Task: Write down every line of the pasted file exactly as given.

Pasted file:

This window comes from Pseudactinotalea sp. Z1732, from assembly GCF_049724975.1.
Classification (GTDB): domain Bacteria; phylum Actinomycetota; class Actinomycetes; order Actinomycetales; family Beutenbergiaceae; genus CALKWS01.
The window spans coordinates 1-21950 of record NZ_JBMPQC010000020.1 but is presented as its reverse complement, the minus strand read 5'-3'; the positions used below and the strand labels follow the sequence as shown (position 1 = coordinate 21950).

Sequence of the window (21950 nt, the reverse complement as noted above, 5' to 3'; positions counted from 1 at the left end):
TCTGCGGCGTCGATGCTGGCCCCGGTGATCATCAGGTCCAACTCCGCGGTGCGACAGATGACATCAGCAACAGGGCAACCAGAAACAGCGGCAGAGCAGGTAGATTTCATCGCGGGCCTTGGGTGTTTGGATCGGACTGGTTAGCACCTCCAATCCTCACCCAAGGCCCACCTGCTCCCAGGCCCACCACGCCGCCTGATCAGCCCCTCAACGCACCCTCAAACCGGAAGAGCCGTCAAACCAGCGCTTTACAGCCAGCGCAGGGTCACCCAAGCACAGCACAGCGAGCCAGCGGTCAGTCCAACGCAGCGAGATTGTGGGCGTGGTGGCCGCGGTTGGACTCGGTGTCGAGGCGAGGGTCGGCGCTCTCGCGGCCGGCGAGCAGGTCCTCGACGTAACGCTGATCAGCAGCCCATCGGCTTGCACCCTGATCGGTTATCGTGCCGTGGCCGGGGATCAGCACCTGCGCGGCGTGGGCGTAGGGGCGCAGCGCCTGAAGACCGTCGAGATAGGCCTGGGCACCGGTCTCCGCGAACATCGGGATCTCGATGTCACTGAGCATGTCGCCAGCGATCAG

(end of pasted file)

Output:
This window comes from Pseudactinotalea sp. Z1732, from assembly GCF_049724975.1.
Classification (GTDB): domain Bacteria; phylum Actinomycetota; class Actinomycetes; order Actinomycetales; family Beutenbergiaceae; genus CALKWS01.
The window spans coordinates 1-21950 of record NZ_JBMPQC010000020.1 but is presented as its reverse complement, the minus strand read 5'-3'; the positions used below and the strand labels follow the sequence as shown (position 1 = coordinate 21950).

Sequence of the window (21950 nt, the reverse complement as noted above, 5' to 3'; positions counted from 1 at the left end):
TCTGCGGCGTCGATGCTGGCCCCGGTGATCATCAGGTCCAACTCCGCGGTGCGACAGATGACATCAGCAACAGGGCAACCAGAAACAGCGGCAGAGCAGGTAGATTTCATCGCGGGCCTTGGGTGTTTGGATCGGACTGGTTAGCACCTCCAATCCTCACCCAAGGCCCACCTGCTCCCAGGCCCACCACGCCGCCTGATCAGCCCCTCAACGCACCCTCAAACCGGAAGAGCCGTCAAACCAGCGCTTTACAGCCAGCGCAGGGTCACCCAAGCACAGCACAGCGAGCCAGCGGTCAGTCCAACGCAGCGAGATTGTGGGCGTGGTGGCCGCGGTTGGACTCGGTGTCGAGGCGAGGGTCGGCGCTCTCGCGGCCGGCGAGCAGGTCCTCGACGTAACGCTGATCAGCAGCCCATCGGCTTGCACCCTGATCGGTTATCGTGCCGTGGCCGGGGATCAGCACCTGCGCGGCGTGGGCGTAGGGGCGCAGCGCCTGAAGACCGTCGAGATAGGCCTGGGCACCGGTCTCCGCGAACATCGGGATCTCGATGTCACTGAGCATGTCGCCAGCGATCAG